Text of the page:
Yield Curve Risk

Yield curve risk refers to the risk to the value of a bond portfolio due to unexpected changes in the yield curve. There are different ways to calculate the risk of changes in the yield curve. The appropriateness of each method depends on type of change in the yield curve we expect or wish to analyze.

On this page, we discuss three methods to estimate the risk of changes in the yield curve. In particular, we briefly discuss effective duration, key rate duration, and the sensitivity based on level, steepness, and curvature. We briefly illustrate the different methods using a number of yield curve risk examples.

Effective duration

Yield curve risk is known by many as effective duration. While this just one of many ways of looking a yield risk, it is nevertheless a good starting point. Effective duration measures price sensitivity to small parallel shifts in the yield curve. It is, however, not a good measure of interest rate sensitivity in the case of non-parallel shifts in the yield curve. These non-parallel shifts in the yield curve are referred to as the shaping risk of the bond portfolio. Shaping risk measures the the changes in the bond portfolio that are due to changes in the shape of the yield curve.


Key rate duration

If we want to analyze non-parallel shifts in the yield curve, a more precise method to use is key rate duration. Key rate duration is the sensitivity of the value of a security to changes in a single par rate, holding all other spot rates constant. Thus, key rate duration holds all the other rates constant to isolate the price sensitivity to a particular rate change at a specific maturity. 

Sensitivity to parallel, steepness and curvature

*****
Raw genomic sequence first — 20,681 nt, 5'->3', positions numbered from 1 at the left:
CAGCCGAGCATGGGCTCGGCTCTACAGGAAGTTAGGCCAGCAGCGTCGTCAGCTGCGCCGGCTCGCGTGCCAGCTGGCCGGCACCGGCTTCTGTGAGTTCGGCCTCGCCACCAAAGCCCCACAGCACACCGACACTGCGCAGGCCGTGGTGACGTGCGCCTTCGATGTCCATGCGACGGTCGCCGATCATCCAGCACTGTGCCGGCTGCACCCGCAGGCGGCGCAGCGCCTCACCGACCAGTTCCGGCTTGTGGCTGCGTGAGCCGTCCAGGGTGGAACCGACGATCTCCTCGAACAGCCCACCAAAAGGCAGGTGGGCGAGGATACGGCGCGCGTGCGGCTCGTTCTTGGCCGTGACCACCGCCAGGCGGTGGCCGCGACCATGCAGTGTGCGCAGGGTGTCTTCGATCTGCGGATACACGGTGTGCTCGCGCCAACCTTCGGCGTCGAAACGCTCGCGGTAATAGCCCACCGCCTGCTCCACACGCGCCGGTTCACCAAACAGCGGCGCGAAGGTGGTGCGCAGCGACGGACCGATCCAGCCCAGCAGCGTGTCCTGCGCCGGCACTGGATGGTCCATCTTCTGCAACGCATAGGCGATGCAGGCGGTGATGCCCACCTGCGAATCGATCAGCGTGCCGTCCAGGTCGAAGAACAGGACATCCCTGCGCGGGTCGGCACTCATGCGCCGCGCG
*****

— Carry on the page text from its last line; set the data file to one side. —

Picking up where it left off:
The third method we discuss here is a method that decomposes yield curve risk into three components. In particular, the method distinguishes between three types of yield curve movements:

  • Changes in the level: a parallel increase or decrease in rates
  • Changes in the steepness: short-term rates decrease and long-term rates increase
  • Changes to the curvature: increasing curvature implies short-and long-term rates go up, while intermediate rates stay unchanged

Interestingly, almost any kind of yield curve change can easily be modelled using a combination of the above three factors. This approach is by far the most popular way to measure and model the risk of changes in the yield curve. Because it is so popular, let’s consider a simple yield curve risk example in which we use this third method to estimate the change in the bond portfolio’s value. The equation we need is the following

    $$\frac{\Delta P}{P} = -D_L \Delta x_L - D_s \Delta x_s - D_c \Delta x_c$$

where DL, DS, and DC are the portfolio’s sensitivity to the level (L), steepness (S), and curvature (C).

Yield curve risk example

Let’s assume we have a certain portfolio and we have estimated the parameters of the model. In particular, we obtain the following sensitivities

    $$\frac{\Delta P}{P} = -4 \Delta x_L - 5 \Delta x_s - 3 \Delta x_c$$

Now, suppose we run a scenario in which the following changes to the yield curve occur. The level goes down by 0.004, the steepness increases by 0.001, and the curvature increases by 0.002. Using the formula, we obtain

    $$\frac{\Delta P}{P} = -4 \cdot (-0.004) - 5 \cdot (0.001) - 3 \cdot (0.002)$$

or +0.5%. This means that we expect the portfolio’s value to go up by 0.5% if the yield curve changes the way it does under our hypothetical scenario.


We discussed three popular methods to measure the risk of changes in the yield curve. The third method that uses parallel, steepness, and curvature factors to model the risk of changes in the yield curve is by far the most popular.

The above topic is related to the following set of topics: